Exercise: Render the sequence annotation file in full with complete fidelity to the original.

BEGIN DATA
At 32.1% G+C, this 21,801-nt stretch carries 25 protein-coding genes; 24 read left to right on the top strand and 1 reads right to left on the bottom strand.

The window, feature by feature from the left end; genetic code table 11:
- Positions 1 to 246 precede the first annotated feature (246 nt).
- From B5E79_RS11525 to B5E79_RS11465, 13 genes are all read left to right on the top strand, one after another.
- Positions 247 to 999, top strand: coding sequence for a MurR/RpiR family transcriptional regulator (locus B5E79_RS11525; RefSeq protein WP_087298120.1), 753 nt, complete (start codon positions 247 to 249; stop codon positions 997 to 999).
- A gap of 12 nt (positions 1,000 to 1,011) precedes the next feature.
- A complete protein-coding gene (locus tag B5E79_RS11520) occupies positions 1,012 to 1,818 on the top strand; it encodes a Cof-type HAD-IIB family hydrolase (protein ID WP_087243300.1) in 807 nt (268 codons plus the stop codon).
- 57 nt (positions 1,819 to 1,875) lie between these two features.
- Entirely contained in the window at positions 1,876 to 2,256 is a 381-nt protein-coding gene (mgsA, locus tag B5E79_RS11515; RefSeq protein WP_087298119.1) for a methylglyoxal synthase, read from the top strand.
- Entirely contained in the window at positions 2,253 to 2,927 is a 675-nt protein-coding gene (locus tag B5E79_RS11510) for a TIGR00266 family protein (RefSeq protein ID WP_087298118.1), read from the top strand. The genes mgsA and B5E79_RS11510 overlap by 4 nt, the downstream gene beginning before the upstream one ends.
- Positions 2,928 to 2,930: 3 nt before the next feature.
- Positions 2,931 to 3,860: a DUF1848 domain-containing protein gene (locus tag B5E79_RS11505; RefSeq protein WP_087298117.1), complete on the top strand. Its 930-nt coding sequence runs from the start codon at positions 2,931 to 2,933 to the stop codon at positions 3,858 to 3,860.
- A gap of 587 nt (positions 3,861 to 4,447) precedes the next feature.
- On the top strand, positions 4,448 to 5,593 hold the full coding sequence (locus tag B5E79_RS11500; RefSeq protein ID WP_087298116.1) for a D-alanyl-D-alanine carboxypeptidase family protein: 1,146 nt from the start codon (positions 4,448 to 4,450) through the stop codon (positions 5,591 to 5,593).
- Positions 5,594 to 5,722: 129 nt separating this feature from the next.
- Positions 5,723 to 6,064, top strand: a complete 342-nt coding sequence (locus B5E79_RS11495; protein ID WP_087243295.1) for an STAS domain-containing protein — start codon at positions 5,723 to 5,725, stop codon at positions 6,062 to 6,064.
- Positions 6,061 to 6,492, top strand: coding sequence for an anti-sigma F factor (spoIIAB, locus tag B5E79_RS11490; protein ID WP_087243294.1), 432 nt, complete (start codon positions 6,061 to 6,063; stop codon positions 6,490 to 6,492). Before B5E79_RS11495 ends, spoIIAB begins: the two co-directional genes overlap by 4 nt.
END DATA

At 32.1% G+C, this 21,801-nt stretch carries 25 protein-coding genes; 24 read left to right on the top strand and 1 reads right to left on the bottom strand.

The window, feature by feature from the left end; genetic code table 11:
- Positions 1 to 246 precede the first annotated feature (246 nt).
- From B5E79_RS11525 to B5E79_RS11465, 13 genes are all read left to right on the top strand, one after another.
- Positions 247 to 999, top strand: coding sequence for a MurR/RpiR family transcriptional regulator (locus B5E79_RS11525; RefSeq protein WP_087298120.1), 753 nt, complete (start codon positions 247 to 249; stop codon positions 997 to 999).
- A gap of 12 nt (positions 1,000 to 1,011) precedes the next feature.
- A complete protein-coding gene (locus tag B5E79_RS11520) occupies positions 1,012 to 1,818 on the top strand; it encodes a Cof-type HAD-IIB family hydrolase (protein ID WP_087243300.1) in 807 nt (268 codons plus the stop codon).
- 57 nt (positions 1,819 to 1,875) lie between these two features.
- Entirely contained in the window at positions 1,876 to 2,256 is a 381-nt protein-coding gene (mgsA, locus tag B5E79_RS11515; RefSeq protein WP_087298119.1) for a methylglyoxal synthase, read from the top strand.
- Entirely contained in the window at positions 2,253 to 2,927 is a 675-nt protein-coding gene (locus tag B5E79_RS11510) for a TIGR00266 family protein (RefSeq protein ID WP_087298118.1), read from the top strand. The genes mgsA and B5E79_RS11510 overlap by 4 nt, the downstream gene beginning before the upstream one ends.
- Positions 2,928 to 2,930: 3 nt before the next feature.
- Positions 2,931 to 3,860: a DUF1848 domain-containing protein gene (locus tag B5E79_RS11505; RefSeq protein WP_087298117.1), complete on the top strand. Its 930-nt coding sequence runs from the start codon at positions 2,931 to 2,933 to the stop codon at positions 3,858 to 3,860.
- A gap of 587 nt (positions 3,861 to 4,447) precedes the next feature.
- On the top strand, positions 4,448 to 5,593 hold the full coding sequence (locus tag B5E79_RS11500; RefSeq protein ID WP_087298116.1) for a D-alanyl-D-alanine carboxypeptidase family protein: 1,146 nt from the start codon (positions 4,448 to 4,450) through the stop codon (positions 5,591 to 5,593).
- Positions 5,594 to 5,722: 129 nt separating this feature from the next.
- Positions 5,723 to 6,064, top strand: a complete 342-nt coding sequence (locus B5E79_RS11495; protein ID WP_087243295.1) for an STAS domain-containing protein — start codon at positions 5,723 to 5,725, stop codon at positions 6,062 to 6,064.
- Positions 6,061 to 6,492, top strand: coding sequence for an anti-sigma F factor (spoIIAB, locus tag B5E79_RS11490; protein ID WP_087243294.1), 432 nt, complete (start codon positions 6,061 to 6,063; stop codon positions 6,490 to 6,492). Before B5E79_RS11495 ends, spoIIAB begins: the two co-directional genes overlap by 4 nt.